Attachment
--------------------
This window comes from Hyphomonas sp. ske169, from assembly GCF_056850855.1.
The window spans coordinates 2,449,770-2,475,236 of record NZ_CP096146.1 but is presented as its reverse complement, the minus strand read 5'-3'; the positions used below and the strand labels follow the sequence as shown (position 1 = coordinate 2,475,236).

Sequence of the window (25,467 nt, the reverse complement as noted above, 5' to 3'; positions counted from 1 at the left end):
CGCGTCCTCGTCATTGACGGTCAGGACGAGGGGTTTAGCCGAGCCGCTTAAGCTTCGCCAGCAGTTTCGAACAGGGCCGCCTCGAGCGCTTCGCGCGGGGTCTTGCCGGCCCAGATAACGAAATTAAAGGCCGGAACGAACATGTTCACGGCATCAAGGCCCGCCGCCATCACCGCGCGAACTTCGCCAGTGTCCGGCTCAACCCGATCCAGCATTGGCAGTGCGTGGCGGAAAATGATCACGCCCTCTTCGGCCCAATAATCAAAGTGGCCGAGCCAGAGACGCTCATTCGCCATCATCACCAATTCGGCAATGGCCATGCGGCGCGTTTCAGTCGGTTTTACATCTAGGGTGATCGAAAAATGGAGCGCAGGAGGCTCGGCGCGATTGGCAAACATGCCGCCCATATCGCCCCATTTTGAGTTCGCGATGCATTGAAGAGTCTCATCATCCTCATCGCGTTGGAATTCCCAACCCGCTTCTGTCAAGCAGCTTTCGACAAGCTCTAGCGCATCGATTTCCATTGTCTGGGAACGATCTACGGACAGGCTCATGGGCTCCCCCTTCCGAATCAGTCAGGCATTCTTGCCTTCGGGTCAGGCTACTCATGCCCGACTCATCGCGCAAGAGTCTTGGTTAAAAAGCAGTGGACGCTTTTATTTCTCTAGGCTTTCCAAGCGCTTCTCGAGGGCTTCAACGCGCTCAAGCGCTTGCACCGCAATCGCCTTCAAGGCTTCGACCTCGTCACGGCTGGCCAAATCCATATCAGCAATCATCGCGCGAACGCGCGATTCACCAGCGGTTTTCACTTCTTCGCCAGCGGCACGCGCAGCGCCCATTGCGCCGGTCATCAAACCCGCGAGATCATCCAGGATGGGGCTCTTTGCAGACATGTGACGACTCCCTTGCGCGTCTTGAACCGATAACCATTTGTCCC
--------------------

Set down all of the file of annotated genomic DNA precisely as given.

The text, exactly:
This window comes from Hyphomonas sp. ske169, from assembly GCF_056850855.1.
The window spans coordinates 2,449,770-2,475,236 of record NZ_CP096146.1 but is presented as its reverse complement, the minus strand read 5'-3'; the positions used below and the strand labels follow the sequence as shown (position 1 = coordinate 2,475,236).

Sequence of the window (25,467 nt, the reverse complement as noted above, 5' to 3'; positions counted from 1 at the left end):
CGCGTCCTCGTCATTGACGGTCAGGACGAGGGGTTTAGCCGAGCCGCTTAAGCTTCGCCAGCAGTTTCGAACAGGGCCGCCTCGAGCGCTTCGCGCGGGGTCTTGCCGGCCCAGATAACGAAATTAAAGGCCGGAACGAACATGTTCACGGCATCAAGGCCCGCCGCCATCACCGCGCGAACTTCGCCAGTGTCCGGCTCAACCCGATCCAGCATTGGCAGTGCGTGGCGGAAAATGATCACGCCCTCTTCGGCCCAATAATCAAAGTGGCCGAGCCAGAGACGCTCATTCGCCATCATCACCAATTCGGCAATGGCCATGCGGCGCGTTTCAGTCGGTTTTACATCTAGGGTGATCGAAAAATGGAGCGCAGGAGGCTCGGCGCGATTGGCAAACATGCCGCCCATATCGCCCCATTTTGAGTTCGCGATGCATTGAAGAGTCTCATCATCCTCATCGCGTTGGAATTCCCAACCCGCTTCTGTCAAGCAGCTTTCGACAAGCTCTAGCGCATCGATTTCCATTGTCTGGGAACGATCTACGGACAGGCTCATGGGCTCCCCCTTCCGAATCAGTCAGGCATTCTTGCCTTCGGGTCAGGCTACTCATGCCCGACTCATCGCGCAAGAGTCTTGGTTAAAAAGCAGTGGACGCTTTTATTTCTCTAGGCTTTCCAAGCGCTTCTCGAGGGCTTCAACGCGCTCAAGCGCTTGCACCGCAATCGCCTTCAAGGCTTCGACCTCGTCACGGCTGGCCAAATCCATATCAGCAATCATCGCGCGAACGCGCGATTCACCAGCGGTTTTCACTTCTTCGCCAGCGGCACGCGCAGCGCCCATTGCGCCGGTCATCAAACCCGCGAGATCATCCAGGATGGGGCTCTTTGCAGACATGTGACGACTCCCTTGCGCGTCTTGAACCGATAACCATTTGTCCC